Remember A Spirit of Kindness in Our Quest for Strength
March 30, 2019
There’s something important in our quest for strength and courage, and that’s a spirit of kindness. Too often we teach our children the verse, “Be kind one to another” (Eph. 4:32 RSV). Then we forget the admonition as adults. True forgiveness and kindness are cut from the same cloth. It is impossible to demonstrate one without declaring the other.
I find it interesting that the word kind comes from the Old English cynd for kin or family. Ironically, family is a place where kindness is too often in such short supply. It’s within the home where we first learn to recognize important familial boundaries. It is where we develop a deep respect for others. Yet how especially difficult it is to embrace those people associated with ghostly encounters from our past.
A Prayer That Can Help
It can be difficult for you to be kind to those who have hurt you. Consider praying this prayer that has helped me on so many occasions:
Keep me, O God, from pettiness; let me be large in thought, in word, in deed. As I look into my past with its pain and fear, may I see my hurt through the eyes of love. Let me be done with faultfinding and leave off self-seeking. May I put away all pretense and meet others face to face — without self-pity and without prejudice. May I never be hasty in my judgement, but generous. Let me take time for all things; make me grow calm, serene, gentle.
You did not create me to be burned out and exhausted but to be an effective person who does your bidding. Teach me to put into action my better impulses, straightforward and unafraid. Grant that I may realize that it is the little things that create differences, that in the big things of life we are as one. And, O Lord God, help me to recognize that if I would be strong again, I must always remember to be loving and kind. Amen.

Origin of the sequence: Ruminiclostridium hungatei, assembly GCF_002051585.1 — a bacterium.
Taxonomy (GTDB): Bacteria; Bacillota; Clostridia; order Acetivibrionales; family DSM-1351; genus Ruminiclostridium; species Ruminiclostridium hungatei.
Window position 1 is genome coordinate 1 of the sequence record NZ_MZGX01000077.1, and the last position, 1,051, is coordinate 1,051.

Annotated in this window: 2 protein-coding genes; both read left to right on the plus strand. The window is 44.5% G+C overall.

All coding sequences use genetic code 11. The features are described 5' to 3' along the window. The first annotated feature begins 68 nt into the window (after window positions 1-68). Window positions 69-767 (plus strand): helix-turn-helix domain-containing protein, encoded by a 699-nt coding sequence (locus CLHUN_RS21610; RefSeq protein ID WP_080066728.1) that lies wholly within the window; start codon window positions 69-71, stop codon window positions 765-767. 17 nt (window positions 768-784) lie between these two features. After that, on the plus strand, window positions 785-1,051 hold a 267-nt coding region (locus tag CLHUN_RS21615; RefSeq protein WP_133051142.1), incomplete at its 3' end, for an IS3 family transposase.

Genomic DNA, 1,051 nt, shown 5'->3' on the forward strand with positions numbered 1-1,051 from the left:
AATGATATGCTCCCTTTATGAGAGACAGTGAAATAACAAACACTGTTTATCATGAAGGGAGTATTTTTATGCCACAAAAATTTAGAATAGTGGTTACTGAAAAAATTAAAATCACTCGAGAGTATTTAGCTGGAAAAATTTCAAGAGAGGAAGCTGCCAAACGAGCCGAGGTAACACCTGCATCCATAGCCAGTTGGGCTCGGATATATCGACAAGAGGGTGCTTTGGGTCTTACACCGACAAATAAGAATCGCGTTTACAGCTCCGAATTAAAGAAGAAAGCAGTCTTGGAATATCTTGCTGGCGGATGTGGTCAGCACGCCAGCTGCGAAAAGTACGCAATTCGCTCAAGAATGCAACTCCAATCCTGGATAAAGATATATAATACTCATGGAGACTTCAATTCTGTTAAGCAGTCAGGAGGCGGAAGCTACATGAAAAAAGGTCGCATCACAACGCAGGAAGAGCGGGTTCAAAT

Your Journey to Kindness Includes Forgiveness
Your road to becoming strong again must work through the whole series of past storms that have wreaked havoc on your body, soul, and spirit. But the good news is that you know you weathered those storms. They helped you grow in ways that you were not even aware and they have shaped you into the person you have now become.
Often it’s only when our eyes have been washed clear with buckets of tears that we will ever get a handle on the larger vision for ourselves and our place in the world. Although you may never fully understand why or how the storms of your past have freshened the air you breathe today, you can find a healthy, new perspective. It will grant you the freedom to take time to think, play, read, dream, laugh, and pray.
Dr. Gregory Jantz is the founder of The Center • A Place of HOPE in Edmonds, Washington, voted a top ten facility for the treatment of depression in the United States. Dr. Jantz pioneered Whole Person Care in the 1980’s and is a world-renowned expert on eating disorders, depression, anxiety, technology addiction, and abuse. He is a leading voice and innovator in Mental Health utilizing a variety of therapies including nutrition, sleep therapy, spiritual counseling, and advanced DBT techniques. Dr. Jantz is a best-selling author of 37 books and has appeared on CBS, ABC, NBC, Fox, and CNN.
OTHER POPULAR ARTICLES
“Love your enemies” may be one of the most difficult directives Jesus ever gave his disciples. After all, it’s hard to forgive someone who...
All trauma causes us to seek relief. The question is how will you seek that relief? People do things for one of two reasons:...
There are two hemispheres in the brain—the right and the left—and female brains appear to have more cross-talk between those two sides, which may...